Terms & conditions

Important considerations

Contractual relationships

The client has a contract with the architect and the architect provides professional services to the client. The client also has contractual relationships with the other professional consultants, as recommended by the architect.

The client has a separate contractual relationship with the building contractor. The building contractor also has contractual relationships with specialist sub-contractors and suppliers.

One important driver in the whole design / building process is that all communication between the client and any of the other parties is channelled through the architect.

Planning applications

We make planning applications at the appropriate stage of the project. We make every effort to ensure that our applications to local authorities are successful, resulting in the granting of ‘Planning Consent’. We enjoy good relationships with many local authorities and more importantly we have a very high success rate in terms of gaining planning consent for our schemes. However, it is important to point out that planning authorities are unpredictable and can sometimes be difficult to work with. Therefore, we can never guarantee success in gaining a planning consent.

We monitor our applications to local authorities carefully and attentively. Sometimes we have to make minor moderation to our schemes in accordance with the requirements and directives from the planning offices.

Our fees in respect of making planning applications are charged on the submission of the application. The fees charged cover monitoring process and in making any minor modifications. Our fees are not dependent on the granting of ‘Planning Consent’ notice being issued.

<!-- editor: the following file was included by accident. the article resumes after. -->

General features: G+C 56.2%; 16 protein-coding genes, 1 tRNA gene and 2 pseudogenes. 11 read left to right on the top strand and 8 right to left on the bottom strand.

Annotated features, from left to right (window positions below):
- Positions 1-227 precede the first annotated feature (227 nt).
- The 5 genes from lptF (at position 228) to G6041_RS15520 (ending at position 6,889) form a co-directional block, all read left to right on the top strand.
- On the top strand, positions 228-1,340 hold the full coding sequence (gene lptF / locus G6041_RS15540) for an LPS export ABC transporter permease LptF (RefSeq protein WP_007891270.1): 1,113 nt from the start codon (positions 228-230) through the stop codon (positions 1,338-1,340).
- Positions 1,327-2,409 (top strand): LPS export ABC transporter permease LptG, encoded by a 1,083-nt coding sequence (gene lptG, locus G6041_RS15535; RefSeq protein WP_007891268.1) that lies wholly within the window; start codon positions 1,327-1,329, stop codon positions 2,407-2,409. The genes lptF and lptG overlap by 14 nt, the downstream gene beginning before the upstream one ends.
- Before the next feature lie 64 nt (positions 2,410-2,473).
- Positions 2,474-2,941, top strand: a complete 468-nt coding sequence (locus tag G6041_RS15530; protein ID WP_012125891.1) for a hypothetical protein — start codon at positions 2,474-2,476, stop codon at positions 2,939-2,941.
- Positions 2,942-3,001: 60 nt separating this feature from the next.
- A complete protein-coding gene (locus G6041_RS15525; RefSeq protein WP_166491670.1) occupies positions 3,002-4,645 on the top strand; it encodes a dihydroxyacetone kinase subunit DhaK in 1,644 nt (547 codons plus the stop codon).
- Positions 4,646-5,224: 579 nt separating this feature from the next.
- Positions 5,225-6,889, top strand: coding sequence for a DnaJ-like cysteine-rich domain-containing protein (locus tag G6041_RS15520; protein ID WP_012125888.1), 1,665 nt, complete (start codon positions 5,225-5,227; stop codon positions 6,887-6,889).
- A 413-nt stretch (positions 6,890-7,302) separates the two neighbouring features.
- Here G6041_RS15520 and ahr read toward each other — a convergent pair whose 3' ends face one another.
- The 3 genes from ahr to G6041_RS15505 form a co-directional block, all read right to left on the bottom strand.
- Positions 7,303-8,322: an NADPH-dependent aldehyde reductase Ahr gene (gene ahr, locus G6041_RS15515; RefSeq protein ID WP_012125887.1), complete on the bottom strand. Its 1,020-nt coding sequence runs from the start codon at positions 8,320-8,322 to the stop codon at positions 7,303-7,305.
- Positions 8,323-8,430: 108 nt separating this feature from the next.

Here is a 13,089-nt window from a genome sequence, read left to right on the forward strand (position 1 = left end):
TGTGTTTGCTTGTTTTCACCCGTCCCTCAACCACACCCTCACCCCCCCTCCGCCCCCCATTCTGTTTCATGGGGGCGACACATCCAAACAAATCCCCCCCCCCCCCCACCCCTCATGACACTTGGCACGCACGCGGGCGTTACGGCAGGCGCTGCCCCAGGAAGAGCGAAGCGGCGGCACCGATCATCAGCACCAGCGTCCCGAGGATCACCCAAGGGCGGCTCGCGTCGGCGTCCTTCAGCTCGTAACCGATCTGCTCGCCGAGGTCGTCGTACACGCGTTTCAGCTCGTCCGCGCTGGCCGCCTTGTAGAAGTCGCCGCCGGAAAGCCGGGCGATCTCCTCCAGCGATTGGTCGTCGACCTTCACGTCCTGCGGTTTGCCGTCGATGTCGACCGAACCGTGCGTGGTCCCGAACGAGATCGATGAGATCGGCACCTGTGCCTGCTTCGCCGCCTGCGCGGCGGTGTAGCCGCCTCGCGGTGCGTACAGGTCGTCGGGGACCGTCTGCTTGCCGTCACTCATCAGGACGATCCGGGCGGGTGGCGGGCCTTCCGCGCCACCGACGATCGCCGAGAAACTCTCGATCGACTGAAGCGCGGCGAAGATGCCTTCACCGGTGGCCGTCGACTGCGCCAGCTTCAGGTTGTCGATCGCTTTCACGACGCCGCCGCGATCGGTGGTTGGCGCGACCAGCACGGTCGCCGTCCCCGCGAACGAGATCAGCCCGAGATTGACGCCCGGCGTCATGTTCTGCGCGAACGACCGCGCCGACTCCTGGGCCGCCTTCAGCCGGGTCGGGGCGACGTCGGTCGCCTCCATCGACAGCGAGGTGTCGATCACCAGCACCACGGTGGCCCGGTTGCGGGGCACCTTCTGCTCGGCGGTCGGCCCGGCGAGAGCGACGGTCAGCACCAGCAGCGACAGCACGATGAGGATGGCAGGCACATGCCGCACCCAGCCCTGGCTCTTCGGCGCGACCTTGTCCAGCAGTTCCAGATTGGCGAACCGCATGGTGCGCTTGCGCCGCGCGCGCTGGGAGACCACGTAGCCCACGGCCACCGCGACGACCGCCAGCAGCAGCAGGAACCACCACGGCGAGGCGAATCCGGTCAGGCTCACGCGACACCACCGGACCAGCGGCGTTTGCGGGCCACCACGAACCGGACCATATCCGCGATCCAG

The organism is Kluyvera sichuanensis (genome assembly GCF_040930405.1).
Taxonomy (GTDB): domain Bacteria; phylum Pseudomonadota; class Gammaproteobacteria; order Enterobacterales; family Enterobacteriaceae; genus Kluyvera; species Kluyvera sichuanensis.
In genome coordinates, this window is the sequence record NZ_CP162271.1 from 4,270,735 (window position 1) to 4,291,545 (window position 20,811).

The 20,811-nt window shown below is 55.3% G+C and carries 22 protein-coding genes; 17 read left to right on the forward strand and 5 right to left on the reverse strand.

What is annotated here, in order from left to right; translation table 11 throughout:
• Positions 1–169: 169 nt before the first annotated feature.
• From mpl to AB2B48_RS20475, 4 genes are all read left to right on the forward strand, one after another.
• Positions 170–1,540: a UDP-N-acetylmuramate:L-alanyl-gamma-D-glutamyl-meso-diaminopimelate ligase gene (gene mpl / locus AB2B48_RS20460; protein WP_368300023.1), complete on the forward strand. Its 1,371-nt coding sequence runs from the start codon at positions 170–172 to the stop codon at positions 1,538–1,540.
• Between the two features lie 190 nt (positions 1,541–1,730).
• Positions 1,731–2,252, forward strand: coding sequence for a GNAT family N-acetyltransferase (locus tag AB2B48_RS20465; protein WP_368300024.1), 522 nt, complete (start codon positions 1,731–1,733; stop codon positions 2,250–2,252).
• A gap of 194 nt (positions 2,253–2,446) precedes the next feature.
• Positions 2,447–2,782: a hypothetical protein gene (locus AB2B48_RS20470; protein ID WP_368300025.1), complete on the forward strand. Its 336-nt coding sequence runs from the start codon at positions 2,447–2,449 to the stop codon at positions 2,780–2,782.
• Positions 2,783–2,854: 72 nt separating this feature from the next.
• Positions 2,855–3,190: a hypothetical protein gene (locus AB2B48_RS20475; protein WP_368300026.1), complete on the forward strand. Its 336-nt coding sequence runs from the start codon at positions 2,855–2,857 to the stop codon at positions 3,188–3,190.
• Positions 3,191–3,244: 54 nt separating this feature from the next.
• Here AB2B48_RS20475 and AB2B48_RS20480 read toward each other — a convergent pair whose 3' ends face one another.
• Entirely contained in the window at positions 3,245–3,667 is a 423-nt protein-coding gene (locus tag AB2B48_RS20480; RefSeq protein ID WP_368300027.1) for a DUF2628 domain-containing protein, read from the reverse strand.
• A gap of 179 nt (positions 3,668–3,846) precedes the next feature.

If we have cause to make alterations to the scheme in order to win ‘planning consent’ then this additional work is charged on a time basis (in addition to the original fees for making the planning application)

Design variations

Whist we make every effort to avoid design variations to our schemes, especially when the project is in the construction phase, we know from past experiences that clients can change their minds regarding certain aspects of the project as it is being built. Changes of mind, leading to what we refer to as ‘design variations’, rend to add to the building costs and the duration of the on-site building programme. If and when a client instructs a variation to the scheme, we will advise on the cost and programming considerations. If we as architect then have cause to alter our approved design drawings, this work is charged additionally and on time basis.

We try to discourage our clients from making design changes but we do acknowledge they have the rights to do so.

Time expended between work stages

Occasionally a client will delay the progress of a project and there will be a dormant period between work stages as set out in stage 6 or work stages, which yet may require the input and services of the architect during these periods of delay.

Whilst it is the clients’ prerogative to determine the progress of a project, we reserve the right to charge fees based on a time basis for any involvement between work stages and that are not specifically covered by our overall fee agreement.


Dispute resolutions

The vast majority of our projects are brought to a successful conclusion and free from any form of dispute over building costs, fees, design or building construction issues. However, there may be the occasional situation where there has been a disagreement between builder and client or between client and architect over some aspect of the project. In these circumstances, it is our policy to try hard to resolve the issues amicably thereby avoiding the escalation of any disagreement. Working in an industry that is prone to allowing disputes to occur and the escalate, we are proud of our reputation in minimising the risks in this respect.